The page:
Energy storage solutions for renewable energy
These forms of electricity storage are all likely to be needed, and they should be considered in conjunction with the much higher levels of renewable energy that will be required to “decarbonise” the electricity supply, which experts say will be necessary if global targets to reduce emissions by 50 per cent by 2050, compared with 1990 levels, are to be met.
Electricity storage: holy grail of the renewables industry, FT.com, By Fiona Harvey, Environment CorrespondentPublished: January 14 2011 Storing electricity reliably, safely and cheaply has long been the holy grail of the alternative energy industry.Vast amounts of energy – and money – are wasted in electricity grids the world over as suppliers struggle to keep the lights on while coping with the vagaries of demand.
If energy could be easily stored, this waste would stop and renewable energy sources such as wind power – that are intermittent by nature – would find a surer place in the electricity mix……………
Some of the ideas being explored for storing energy include “pumped storage”, using fuel cells, and harnessing the power of fleets of electric vehicles.
Pumped storage is an option where hydroelectric power is used.
The technique involves diverting electricity generated at times of low demand to pumping water up to a storage reservoir behind the turbines, or into another reservoir, such as one at a higher level, where it can then be released as needed at times of higher demand, or when other renewables such as wind or solar power are less productive.
This seems inefficient, because of the energy involved in pumping the water uphill, but it forms an effective means of load balancing when demand is lower than supply.
It is also one of the few readily available options for the storage of large amounts of potential electrical power, and one of the most convenient, as modern pumped storage systems can start generating electricity almost instantly when it is needed.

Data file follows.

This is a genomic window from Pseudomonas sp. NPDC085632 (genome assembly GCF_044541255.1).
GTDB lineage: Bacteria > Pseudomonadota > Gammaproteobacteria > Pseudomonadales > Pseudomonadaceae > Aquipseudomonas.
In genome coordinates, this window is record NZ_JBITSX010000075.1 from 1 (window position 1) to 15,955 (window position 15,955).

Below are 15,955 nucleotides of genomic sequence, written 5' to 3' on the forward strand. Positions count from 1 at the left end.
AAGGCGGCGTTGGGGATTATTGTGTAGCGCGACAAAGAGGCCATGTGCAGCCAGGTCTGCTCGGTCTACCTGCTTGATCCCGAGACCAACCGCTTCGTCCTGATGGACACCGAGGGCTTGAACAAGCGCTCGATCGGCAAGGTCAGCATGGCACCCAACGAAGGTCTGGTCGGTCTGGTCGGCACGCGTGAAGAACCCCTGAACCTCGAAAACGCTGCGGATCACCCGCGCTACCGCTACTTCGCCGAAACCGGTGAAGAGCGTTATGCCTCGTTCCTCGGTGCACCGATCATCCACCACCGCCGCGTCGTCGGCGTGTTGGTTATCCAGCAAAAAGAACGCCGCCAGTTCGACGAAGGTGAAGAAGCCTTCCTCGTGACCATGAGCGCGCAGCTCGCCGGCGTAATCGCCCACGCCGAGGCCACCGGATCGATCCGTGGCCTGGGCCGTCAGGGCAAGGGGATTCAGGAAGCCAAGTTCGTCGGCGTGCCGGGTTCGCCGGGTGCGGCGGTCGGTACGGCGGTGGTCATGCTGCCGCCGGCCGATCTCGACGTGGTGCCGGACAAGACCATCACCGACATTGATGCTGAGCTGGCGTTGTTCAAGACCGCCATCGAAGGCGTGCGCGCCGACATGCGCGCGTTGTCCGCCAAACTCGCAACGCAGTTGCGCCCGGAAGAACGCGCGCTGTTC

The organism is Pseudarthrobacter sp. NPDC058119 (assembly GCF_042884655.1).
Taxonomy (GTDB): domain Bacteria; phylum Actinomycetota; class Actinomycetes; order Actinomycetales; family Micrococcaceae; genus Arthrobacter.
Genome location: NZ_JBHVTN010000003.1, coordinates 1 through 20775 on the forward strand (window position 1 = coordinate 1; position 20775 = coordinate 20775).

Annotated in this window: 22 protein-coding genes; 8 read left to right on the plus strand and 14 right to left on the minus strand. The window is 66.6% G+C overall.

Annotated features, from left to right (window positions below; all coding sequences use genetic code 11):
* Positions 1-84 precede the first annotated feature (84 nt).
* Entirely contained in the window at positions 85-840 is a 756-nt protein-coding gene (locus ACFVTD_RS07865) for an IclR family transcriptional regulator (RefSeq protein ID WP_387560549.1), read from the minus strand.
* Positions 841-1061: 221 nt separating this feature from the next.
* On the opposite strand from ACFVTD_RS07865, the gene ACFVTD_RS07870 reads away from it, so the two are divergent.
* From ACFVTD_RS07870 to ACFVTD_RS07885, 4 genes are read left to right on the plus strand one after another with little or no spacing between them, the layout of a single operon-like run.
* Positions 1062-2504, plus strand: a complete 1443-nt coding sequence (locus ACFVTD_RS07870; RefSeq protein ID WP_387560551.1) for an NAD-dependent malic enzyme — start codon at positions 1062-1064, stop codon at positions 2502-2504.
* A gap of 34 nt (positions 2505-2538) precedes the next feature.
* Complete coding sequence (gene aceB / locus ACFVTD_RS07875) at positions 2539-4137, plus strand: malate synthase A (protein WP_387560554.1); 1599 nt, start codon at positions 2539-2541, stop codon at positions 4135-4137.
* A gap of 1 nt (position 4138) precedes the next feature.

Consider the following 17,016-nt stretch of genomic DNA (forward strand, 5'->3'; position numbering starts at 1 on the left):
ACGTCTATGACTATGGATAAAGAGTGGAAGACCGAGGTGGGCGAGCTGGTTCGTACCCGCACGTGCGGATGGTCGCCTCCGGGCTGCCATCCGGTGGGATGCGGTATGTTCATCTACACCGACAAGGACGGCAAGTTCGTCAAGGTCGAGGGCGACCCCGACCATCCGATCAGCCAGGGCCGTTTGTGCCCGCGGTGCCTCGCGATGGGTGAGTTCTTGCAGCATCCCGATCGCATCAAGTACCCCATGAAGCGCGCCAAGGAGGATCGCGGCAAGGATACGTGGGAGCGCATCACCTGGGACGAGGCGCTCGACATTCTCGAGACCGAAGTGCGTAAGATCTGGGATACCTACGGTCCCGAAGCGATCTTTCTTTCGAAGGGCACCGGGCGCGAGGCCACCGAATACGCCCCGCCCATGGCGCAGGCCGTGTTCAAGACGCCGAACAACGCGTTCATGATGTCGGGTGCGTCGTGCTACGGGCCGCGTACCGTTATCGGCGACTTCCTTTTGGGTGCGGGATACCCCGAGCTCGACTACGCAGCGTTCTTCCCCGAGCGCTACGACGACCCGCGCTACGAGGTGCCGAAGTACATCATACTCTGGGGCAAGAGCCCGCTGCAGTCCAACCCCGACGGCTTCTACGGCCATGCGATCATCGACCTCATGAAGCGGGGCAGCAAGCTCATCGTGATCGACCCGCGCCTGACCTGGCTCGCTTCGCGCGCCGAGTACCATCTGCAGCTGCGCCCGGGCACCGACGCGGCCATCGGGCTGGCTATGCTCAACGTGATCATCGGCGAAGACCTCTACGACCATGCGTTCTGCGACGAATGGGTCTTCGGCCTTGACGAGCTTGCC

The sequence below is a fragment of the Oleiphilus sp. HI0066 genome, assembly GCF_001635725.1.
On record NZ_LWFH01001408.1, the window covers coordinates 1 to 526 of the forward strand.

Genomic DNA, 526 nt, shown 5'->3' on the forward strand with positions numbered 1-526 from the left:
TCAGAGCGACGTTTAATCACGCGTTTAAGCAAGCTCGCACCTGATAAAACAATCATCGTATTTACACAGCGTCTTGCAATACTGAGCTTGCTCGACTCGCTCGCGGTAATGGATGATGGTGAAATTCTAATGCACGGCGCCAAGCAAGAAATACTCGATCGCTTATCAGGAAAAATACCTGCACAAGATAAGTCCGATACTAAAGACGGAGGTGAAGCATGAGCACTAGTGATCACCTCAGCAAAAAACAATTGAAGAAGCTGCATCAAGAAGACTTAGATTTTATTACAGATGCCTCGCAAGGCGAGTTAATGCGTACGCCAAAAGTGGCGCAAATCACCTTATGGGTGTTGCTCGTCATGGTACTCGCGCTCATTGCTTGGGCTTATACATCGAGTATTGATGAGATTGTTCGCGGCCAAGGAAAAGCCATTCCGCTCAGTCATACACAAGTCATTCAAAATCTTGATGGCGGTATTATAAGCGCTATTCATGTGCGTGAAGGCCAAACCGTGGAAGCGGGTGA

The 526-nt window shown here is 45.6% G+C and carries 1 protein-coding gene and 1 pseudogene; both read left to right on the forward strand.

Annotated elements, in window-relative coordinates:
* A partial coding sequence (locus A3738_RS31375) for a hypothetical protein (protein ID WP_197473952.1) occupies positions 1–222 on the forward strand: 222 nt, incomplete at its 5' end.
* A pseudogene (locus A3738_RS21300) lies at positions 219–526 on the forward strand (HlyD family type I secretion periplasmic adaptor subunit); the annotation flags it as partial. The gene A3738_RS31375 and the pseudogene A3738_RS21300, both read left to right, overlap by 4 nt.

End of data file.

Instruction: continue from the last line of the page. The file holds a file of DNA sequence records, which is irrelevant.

Tidal energy systems could be used in a similar way, as seawater can be pumped back to storage reservoirs behind tidal barrages or into tidal lagoons, to be released later.
Countries with large fleets of electric vehicles can also benefit from their storage capacity.
The batteries of electric vehicles are usually set to recharge overnight, when they are driven less and when electricity demand is lower.
As these vehicles are plugged into the grid, they provide an important means of soaking up excess generation capacity – for instance from wind turbines, which frequently produce more power at night than in the day.
But if there were a sudden surge of demand at night, energy could potentially be recovered from the vehicles’ batteries to be used elsewhere on the grid. Owners could also make their vehicles available for such “borrowing” when they were not in use for extended periods.
Fuel cells offer a different means of achieving widespread electricity storage.
Excess energy at times of low demand can be turned to generating hydrogen, which can then be stored for use in fuel cells, principally to fuel vehicles…..
These forms of electricity storage are all likely to be needed, and they should be considered in conjunction with the much higher levels of renewable energy that will be required to “decarbonise” the electricity supply, which experts say will be necessary if global targets to reduce emissions by 50 per cent by 2050, compared with 1990 levels, are to be met.Mr Stubbs says: “Making use of pumped storage and other forms of energy …..
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